Montag, 16.10.2017
Floating Points

“I’m a lover not a hater.”

FloatingPoints_2

Sam Shepherd aka Floating Points, somewhere in London.

Sam Shepherd aka “Floating” has just earned his PhD with a special interest in the mechanism of pain. Turns out this is the last thing you would expect listening to his debut album “Elaenia” just released on his own label, Pluto. Thomas Venker caught up with the man himself right before he gave his first performance at Berlin’s Berghain.

Sam, I have been told to make sure you leave by 7pm…
I know, I talk and talk and talk. You will get bored anyway.

I have enough questions here, but I hardly think you’ll bore me! I saw you five years ago in Toyko on a New Years Eve party playing alongside with Metro Area.
With all these naked girls dancing on the podium?
Yes.
It was a funny night. But when I saw them dancing I was thinking: “Oh, that isn´t me.” I am not into this… these girls were wearing really little, that was totally weird.
It was the place where Lady Gaga and Terence Koh performed just a few months earlier.
Oh really? It is always nice to be in Japan, everybody is having a good time there.
Was it your first time there?
It was probably my first gig there, but I have been on holiday there before.

I mention that as it took five years from then to come up with the debut album. You were identified back then as the next hip thing, so others might have come up faster. Do you consider yourself as a pretty relaxed guy who does not care so much and drops things when it feels like dropping them?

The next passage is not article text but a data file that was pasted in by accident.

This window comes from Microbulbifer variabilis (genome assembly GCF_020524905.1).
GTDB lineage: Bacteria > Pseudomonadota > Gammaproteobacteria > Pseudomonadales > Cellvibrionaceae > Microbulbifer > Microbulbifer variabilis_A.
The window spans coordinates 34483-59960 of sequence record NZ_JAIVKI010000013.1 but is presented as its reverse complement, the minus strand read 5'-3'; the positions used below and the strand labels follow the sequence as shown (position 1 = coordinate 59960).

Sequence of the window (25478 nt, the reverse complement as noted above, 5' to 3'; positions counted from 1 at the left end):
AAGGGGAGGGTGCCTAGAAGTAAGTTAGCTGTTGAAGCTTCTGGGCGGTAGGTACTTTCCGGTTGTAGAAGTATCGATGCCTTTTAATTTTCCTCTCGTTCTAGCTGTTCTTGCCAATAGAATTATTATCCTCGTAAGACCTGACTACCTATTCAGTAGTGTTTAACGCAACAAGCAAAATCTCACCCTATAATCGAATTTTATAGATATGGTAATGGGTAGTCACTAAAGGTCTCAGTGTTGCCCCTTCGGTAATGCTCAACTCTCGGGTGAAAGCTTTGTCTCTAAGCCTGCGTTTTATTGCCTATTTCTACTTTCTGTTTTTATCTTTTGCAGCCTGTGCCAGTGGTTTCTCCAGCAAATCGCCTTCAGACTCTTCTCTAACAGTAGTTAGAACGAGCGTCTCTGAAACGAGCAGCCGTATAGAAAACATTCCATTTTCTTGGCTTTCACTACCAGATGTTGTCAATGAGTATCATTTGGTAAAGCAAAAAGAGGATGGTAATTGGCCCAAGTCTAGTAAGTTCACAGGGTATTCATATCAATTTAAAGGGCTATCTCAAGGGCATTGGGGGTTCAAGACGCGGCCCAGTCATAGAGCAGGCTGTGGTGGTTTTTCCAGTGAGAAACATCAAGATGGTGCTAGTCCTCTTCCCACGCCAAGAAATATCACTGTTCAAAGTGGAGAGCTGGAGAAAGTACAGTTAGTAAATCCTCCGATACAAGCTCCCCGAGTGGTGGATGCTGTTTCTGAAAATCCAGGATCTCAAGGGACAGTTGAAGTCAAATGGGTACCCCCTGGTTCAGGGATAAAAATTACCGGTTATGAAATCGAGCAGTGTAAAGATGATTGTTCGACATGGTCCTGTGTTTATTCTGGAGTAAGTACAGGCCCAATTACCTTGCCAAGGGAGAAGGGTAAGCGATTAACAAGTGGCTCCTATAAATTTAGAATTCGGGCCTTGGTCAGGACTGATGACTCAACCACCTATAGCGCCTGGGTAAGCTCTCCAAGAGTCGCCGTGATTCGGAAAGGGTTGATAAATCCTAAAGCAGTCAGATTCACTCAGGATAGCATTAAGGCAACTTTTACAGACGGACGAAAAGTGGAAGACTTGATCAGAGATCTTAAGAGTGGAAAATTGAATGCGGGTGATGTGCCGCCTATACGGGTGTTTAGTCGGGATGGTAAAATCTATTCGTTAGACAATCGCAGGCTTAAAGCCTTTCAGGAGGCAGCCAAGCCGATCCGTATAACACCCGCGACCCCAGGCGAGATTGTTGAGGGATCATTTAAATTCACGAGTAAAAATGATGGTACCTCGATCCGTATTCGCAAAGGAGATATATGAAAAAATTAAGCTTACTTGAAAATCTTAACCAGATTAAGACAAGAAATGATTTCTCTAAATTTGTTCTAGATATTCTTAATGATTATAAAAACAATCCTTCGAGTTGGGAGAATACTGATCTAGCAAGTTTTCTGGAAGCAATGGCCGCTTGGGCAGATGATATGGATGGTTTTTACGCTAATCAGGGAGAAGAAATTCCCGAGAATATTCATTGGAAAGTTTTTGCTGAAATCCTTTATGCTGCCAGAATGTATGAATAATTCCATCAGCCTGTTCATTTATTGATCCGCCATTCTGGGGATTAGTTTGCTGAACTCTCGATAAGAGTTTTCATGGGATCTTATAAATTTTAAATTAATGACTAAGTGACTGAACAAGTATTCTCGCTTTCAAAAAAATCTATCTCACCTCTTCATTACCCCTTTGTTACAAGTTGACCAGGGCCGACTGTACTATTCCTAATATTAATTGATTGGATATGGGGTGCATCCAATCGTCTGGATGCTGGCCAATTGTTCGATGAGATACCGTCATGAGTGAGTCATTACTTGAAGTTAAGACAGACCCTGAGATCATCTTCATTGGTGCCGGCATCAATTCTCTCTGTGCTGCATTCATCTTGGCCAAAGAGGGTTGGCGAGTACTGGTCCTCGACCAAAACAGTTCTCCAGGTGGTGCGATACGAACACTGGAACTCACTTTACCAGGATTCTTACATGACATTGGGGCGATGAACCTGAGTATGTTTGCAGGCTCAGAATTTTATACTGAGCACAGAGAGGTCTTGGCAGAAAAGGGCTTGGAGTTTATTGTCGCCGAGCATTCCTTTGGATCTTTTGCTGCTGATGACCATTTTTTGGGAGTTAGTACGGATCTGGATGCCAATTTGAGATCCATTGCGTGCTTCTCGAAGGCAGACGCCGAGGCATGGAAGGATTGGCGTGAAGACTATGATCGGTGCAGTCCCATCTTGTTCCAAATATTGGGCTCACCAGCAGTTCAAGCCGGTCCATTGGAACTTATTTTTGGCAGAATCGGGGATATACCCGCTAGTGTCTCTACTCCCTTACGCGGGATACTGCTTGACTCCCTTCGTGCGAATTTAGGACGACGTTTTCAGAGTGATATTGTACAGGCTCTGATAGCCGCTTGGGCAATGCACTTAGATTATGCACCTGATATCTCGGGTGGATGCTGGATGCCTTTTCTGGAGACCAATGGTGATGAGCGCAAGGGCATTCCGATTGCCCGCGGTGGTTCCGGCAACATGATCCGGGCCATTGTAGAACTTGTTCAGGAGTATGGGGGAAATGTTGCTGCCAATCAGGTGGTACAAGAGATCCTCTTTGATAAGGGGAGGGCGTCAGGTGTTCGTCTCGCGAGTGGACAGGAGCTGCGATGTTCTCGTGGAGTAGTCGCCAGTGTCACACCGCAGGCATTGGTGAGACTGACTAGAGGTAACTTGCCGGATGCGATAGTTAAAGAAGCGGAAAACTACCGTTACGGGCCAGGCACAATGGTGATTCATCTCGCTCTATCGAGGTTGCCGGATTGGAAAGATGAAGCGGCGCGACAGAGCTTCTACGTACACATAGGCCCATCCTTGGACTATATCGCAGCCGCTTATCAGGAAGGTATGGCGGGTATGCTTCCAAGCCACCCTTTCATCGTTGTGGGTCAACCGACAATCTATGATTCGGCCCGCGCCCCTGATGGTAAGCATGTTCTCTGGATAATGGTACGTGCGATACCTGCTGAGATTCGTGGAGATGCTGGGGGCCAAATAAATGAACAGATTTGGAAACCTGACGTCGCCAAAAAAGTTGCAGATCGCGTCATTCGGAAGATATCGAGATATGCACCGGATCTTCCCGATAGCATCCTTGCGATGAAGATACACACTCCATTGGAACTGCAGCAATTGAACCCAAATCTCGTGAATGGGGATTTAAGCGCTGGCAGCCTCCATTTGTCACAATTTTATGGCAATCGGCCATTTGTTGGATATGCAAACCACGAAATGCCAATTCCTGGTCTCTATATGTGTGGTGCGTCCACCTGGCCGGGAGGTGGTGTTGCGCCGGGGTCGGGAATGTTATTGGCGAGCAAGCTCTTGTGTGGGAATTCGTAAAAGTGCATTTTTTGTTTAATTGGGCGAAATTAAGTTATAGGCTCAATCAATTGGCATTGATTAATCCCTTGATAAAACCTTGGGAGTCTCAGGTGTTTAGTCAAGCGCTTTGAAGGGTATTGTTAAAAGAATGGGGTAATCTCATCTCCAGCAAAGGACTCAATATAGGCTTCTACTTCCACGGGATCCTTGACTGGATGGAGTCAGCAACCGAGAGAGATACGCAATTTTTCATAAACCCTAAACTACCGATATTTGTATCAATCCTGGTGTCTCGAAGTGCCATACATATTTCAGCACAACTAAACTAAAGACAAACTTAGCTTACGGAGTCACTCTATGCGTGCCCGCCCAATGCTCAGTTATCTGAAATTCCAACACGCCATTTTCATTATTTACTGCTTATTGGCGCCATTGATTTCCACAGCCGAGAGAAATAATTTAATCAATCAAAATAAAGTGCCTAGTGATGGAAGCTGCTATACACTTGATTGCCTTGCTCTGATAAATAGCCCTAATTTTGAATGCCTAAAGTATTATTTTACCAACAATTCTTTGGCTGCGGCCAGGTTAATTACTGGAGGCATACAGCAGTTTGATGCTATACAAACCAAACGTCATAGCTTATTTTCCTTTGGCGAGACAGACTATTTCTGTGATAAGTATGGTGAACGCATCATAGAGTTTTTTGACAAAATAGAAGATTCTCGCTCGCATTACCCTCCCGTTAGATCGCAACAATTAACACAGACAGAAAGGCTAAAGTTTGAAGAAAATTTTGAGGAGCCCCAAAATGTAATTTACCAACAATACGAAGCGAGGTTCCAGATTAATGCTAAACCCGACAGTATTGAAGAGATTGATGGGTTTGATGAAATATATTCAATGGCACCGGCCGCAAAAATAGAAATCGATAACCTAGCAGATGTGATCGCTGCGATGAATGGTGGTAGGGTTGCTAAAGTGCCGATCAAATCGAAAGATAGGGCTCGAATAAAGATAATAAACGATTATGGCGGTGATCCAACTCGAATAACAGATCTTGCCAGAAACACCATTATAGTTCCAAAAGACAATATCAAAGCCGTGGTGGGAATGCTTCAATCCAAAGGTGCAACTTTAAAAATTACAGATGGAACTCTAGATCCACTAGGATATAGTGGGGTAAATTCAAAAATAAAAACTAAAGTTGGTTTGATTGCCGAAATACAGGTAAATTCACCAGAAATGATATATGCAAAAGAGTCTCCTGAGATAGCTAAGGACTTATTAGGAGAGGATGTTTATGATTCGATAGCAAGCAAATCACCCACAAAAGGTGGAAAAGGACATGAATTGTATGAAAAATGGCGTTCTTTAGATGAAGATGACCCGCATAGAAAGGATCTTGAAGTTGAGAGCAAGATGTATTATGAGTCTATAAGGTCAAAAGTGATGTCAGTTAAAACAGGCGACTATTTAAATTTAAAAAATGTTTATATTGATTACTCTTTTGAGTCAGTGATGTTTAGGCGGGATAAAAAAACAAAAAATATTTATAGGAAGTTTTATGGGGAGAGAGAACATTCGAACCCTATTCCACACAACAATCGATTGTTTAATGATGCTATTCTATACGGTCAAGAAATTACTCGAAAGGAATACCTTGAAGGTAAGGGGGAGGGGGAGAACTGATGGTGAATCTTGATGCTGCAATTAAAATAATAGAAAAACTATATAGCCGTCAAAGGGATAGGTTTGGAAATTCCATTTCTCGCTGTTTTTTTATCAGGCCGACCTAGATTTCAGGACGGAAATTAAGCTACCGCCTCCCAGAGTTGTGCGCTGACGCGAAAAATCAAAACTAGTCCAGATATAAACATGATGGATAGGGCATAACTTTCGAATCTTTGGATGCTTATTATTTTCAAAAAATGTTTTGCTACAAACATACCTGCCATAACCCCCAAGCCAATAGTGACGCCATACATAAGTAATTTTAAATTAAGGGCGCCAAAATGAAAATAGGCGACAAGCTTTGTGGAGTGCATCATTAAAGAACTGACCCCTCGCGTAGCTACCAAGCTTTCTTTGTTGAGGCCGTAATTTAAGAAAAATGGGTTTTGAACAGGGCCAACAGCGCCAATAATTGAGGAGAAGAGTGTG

Yeah, I am not in a rush. I was quite busy with my schedule as a scientist. At least the last five years I was doing my PhD and so that was every day: science, science, science, science. During that time I was being one track – that is what I am doing. This was important and music was fun. The day after my PhD was finished it switched. It was very clear, now I am a music person.
Do you think this changed your way of doing music?
No, I don´t think so. It was always fun for me. I guess I set things up during that time. I felt like I am blessed to DJ, to be in that lucky position. But now this tactic is over and I am still having the same fun in the studio, but I am being there more. I never feel the pressure in the studio, I am sure there might come a time, but at the moment I just have fun.

So you put all that efforts in the studies to not use them now after finishing your degree?
I like to go back to do some science stuff. I am still linked to the university, I still have access, I still see them a lot. Most months I visit and hang out with my science friends and talk about very nerdy science things like developments in the epi-genetics of pain. It is a new field. I am interested in pain mostly, in the sensation of pain in babies. Lots of painful things are done to them in hospital environments but of course there are never any complaints from babies.
Cause they have forgotten by the time they are able to talk?
Exactly. But at the time all they could do is grimace. But you never know if this is painful. If someone would slap me now, I would probably grimace too. It is pretty difficult to tell what pain is in a baby. Things like that. I am still super interested and talk a lot to people what is going on to stay on top the scene.